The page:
The Threads of Success: Immigrant Women Entrepreneurs in Philadelphia

This article was written as part of the Acel Moore workshop.

Immigrant entrepreneur Sadia Afreen meets with a customer at the Fishtown shop of the Thread Bar, a business she co-owns with another immigrant businesswoman | Nora Garg/Workshop photographer
Immigrant entrepreneur Sadia Afreen meets with a customer at the Fishtown shop of the Thread Bar, a business she co-owns with another immigrant businesswoman | Nora Garg/Workshop photographer

At the Thread Bar in Philadelphia’s tony Rittenhouse Square, Bollywood music plays on a loop and the multilingual banter of employees buzzes through the shop as a string of American customers filter in and out.

Sadia Afreen, whose family immigrated from Bangladesh when she was 11, and Harinder Kaur, a native of Punjab, India, are the female immigrant business partners in this now-thriving eyebrow threading salon.

Kaur immigrated to Philadelphia in 2012 and was pregnant during their first year of business. 

“I had never been anywhere but Punjab. I hadn’t ever left India. I’d only been to the airport once, to drop somebody off. It was hard to adjust to this new environment; I wanted to go back. But when I started working and meeting all these amazing people, I realized there was something here. Now we have three locations open and successfully running.”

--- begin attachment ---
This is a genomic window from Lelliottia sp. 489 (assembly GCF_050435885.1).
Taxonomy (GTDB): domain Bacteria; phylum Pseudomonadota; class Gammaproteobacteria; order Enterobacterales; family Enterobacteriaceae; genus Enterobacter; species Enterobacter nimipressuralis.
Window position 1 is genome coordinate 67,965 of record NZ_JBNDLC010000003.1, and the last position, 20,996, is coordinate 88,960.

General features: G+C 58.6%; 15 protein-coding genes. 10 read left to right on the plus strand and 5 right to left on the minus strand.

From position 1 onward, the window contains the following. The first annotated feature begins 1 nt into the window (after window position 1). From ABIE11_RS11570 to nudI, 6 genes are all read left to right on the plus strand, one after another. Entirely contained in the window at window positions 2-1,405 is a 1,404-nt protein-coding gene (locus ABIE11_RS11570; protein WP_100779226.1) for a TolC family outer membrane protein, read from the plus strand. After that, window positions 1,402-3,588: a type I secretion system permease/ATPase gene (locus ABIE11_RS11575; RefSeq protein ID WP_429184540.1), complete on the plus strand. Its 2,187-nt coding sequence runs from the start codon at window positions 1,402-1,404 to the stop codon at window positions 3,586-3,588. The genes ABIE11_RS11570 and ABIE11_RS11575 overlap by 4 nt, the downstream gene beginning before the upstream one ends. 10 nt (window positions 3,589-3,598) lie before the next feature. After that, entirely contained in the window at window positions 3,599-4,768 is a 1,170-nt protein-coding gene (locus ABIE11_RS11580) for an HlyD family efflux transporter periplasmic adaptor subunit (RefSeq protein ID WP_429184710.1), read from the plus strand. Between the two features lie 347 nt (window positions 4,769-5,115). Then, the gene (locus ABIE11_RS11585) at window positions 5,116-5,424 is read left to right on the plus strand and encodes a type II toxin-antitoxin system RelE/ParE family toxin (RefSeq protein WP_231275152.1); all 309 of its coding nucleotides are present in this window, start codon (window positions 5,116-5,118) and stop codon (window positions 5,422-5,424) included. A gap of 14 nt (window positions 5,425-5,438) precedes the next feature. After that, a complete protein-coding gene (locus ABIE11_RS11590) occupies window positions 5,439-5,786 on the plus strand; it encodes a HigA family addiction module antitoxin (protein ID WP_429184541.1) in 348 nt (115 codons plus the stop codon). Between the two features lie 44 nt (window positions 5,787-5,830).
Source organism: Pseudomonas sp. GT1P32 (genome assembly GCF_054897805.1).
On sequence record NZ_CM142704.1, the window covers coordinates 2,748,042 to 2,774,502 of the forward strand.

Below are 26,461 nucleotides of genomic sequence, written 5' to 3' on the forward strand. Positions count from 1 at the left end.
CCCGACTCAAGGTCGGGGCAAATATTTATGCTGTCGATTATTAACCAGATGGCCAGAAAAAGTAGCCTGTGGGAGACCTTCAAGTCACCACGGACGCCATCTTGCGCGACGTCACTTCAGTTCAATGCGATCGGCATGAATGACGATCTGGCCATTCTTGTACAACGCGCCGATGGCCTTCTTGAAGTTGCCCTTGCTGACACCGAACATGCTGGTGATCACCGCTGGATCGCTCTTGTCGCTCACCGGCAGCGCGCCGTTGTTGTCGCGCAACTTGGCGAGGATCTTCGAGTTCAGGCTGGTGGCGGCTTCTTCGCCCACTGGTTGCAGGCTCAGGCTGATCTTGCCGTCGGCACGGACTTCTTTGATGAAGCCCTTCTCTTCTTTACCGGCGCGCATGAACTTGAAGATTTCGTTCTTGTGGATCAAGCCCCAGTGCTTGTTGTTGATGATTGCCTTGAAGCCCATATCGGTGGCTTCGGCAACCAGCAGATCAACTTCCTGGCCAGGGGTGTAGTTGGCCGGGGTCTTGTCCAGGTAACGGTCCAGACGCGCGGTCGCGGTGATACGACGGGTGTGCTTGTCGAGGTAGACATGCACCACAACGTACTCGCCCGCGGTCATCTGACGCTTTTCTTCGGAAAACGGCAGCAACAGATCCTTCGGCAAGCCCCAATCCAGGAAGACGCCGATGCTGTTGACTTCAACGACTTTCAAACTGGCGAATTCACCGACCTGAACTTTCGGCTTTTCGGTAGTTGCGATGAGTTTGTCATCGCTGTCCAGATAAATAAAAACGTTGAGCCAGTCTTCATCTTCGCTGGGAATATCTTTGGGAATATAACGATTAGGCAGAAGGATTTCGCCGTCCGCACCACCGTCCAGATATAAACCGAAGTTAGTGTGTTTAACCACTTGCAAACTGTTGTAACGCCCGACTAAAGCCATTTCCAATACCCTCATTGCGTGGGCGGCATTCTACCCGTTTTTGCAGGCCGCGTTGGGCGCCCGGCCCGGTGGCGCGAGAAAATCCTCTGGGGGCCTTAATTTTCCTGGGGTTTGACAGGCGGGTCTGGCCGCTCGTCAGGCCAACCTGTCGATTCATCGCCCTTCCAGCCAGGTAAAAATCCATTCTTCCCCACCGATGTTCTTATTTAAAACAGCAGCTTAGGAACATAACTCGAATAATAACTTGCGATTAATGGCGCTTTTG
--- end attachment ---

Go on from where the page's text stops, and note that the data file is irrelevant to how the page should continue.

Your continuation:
Afreen and Kaur are among the many determined immigrant business women making their mark in Philadelphia. These female entrepreneurs change their lives as well as contribute to the local economy and enrich the cultural landscape.

“They bring up their little taste of the world here, and it’s almost like we get the best of everything,” said Layla El Tannir, director of entrepreneurship at The Welcoming Center, a local non-profit that assists new immigrants.

“We get the best of their culture. We get hardworking individuals. We get a new product or service that isn’t readily available. And without that, you’d be missing that character, and you would be missing that energy.” 

These women immigrant entrepreneurs make a big financial impact as well. About 75% of the city’s revenue is generated from small businesses and job creation, said Narasimha Shenoy, head of the Asian-American Chamber. That comes to $7.4 billion.

In addition, immigrants in Philadelphia are 43% more likely to start their own business than residents born here, Shenoy added. Out of these immigrant-led businesses, 38% are run by women.

Few Philadelphians would disagree that Cristina Martinez, 2022 James Beard Award winner best chef in the Mid-Atlantic region and owner of highly successful South Philly Barbacoa and Casa Mexico restaurants, has added greatly to the flavor of the city.

But Martinez, who was fired as a pastry chef because she was an undocumented immigrant and turned to selling food from a pushcart, is now an employer as well an advocate for other immigrants and immigrant businesswomen.

“The most important legacy is for women to see that it is possible to start a business, whether or not you speak English,” said Martinez.

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“If I did it, other people can do it better, especially women who have the knowledge and were born here. I hope my work shows them that women can grow. We can run a business. We can sustain and support the community.”